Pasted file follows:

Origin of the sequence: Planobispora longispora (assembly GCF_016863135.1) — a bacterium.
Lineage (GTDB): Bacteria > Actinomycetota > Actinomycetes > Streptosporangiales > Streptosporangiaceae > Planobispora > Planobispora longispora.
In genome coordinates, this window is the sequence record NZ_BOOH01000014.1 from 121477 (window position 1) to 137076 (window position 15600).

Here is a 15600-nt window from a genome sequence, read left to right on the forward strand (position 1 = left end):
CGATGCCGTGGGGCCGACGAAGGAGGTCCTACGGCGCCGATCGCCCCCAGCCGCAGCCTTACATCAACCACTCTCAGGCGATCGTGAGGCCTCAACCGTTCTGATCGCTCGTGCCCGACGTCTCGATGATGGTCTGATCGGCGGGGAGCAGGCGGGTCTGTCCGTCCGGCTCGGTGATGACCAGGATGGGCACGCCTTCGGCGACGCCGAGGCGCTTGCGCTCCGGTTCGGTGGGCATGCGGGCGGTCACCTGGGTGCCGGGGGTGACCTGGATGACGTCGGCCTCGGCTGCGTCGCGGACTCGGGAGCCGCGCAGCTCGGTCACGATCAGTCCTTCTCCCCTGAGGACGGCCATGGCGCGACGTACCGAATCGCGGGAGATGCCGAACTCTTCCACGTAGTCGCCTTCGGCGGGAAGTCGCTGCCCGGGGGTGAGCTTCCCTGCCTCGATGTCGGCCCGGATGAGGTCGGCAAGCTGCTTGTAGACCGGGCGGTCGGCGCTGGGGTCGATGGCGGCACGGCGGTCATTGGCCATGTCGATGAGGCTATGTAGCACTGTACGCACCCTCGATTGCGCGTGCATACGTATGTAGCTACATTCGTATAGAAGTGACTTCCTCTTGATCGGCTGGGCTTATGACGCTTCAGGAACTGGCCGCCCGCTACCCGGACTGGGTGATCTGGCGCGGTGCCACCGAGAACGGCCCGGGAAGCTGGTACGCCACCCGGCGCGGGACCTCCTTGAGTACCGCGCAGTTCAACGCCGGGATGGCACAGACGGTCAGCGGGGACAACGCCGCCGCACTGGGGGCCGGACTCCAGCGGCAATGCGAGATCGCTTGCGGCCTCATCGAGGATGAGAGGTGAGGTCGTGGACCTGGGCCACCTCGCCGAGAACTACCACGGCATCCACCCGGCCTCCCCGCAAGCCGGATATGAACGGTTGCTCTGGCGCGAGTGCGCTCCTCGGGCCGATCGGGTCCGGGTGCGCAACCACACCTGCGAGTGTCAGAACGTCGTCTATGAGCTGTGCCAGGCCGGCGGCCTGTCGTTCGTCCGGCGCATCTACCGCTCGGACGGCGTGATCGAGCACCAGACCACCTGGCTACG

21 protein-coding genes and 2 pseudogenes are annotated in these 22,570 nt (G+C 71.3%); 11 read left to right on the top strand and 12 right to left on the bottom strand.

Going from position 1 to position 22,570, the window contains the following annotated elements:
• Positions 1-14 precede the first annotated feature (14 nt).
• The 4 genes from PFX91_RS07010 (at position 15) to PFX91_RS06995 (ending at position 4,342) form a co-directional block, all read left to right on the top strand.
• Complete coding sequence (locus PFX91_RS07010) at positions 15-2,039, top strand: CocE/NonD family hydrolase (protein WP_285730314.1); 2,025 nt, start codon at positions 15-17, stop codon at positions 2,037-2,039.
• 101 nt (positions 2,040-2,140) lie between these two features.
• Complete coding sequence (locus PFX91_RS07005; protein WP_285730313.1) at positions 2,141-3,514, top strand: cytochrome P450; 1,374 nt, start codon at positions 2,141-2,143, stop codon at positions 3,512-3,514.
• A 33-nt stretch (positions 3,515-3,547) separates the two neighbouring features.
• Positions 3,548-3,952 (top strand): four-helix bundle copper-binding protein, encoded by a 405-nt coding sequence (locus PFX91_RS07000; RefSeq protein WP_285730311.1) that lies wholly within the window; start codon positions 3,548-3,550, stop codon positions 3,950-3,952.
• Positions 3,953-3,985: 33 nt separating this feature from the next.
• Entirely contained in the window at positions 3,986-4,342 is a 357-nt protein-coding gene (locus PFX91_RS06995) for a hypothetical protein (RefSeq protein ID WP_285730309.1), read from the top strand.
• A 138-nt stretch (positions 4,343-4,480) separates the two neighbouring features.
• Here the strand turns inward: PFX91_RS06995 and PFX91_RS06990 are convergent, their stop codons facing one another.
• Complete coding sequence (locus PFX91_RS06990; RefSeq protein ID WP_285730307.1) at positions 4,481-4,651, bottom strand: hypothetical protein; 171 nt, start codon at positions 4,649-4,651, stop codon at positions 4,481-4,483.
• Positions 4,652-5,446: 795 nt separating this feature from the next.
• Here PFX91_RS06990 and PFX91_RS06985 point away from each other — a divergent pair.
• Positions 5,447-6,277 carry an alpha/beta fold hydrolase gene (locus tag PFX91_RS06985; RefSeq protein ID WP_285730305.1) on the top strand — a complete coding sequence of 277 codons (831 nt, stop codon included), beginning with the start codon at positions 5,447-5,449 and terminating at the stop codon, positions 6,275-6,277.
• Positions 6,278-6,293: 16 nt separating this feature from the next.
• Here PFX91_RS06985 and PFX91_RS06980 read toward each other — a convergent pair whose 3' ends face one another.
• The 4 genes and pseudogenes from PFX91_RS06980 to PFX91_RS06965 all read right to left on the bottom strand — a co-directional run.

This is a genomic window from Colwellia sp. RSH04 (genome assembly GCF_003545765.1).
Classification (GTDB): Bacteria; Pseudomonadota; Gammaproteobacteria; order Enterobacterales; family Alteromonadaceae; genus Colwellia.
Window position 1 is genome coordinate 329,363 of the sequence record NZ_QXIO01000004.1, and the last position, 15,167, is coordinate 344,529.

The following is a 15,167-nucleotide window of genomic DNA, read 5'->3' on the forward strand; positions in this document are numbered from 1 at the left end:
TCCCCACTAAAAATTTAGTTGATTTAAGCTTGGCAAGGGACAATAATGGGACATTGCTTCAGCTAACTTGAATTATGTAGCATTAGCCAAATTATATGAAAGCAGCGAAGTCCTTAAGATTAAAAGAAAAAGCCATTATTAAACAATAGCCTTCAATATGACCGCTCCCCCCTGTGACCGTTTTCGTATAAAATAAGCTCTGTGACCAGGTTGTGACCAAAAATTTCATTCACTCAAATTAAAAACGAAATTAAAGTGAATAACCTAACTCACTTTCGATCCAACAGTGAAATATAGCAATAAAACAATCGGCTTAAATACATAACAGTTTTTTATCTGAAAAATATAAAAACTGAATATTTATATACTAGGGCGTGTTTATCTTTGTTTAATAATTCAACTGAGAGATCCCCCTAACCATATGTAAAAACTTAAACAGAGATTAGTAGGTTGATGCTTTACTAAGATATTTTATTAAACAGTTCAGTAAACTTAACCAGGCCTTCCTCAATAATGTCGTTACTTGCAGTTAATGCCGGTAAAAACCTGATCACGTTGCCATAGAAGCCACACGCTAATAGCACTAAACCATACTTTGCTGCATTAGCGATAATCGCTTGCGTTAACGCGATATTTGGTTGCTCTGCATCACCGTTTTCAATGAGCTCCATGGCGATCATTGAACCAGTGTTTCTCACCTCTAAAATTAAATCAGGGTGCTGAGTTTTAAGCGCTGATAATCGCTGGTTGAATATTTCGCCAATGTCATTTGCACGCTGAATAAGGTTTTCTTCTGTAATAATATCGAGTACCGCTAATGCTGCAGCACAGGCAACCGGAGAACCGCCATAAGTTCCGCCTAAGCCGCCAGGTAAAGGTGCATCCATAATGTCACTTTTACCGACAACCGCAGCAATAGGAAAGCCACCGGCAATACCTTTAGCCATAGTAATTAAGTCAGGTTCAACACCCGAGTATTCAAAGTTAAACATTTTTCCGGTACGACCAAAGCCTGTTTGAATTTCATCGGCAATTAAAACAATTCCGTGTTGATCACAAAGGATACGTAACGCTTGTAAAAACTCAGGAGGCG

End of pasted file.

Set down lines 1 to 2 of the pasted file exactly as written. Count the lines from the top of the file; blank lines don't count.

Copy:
Origin of the sequence: Planobispora longispora (assembly GCF_016863135.1) — a bacterium.
Lineage (GTDB): Bacteria > Actinomycetota > Actinomycetes > Streptosporangiales > Streptosporangiaceae > Planobispora > Planobispora longispora.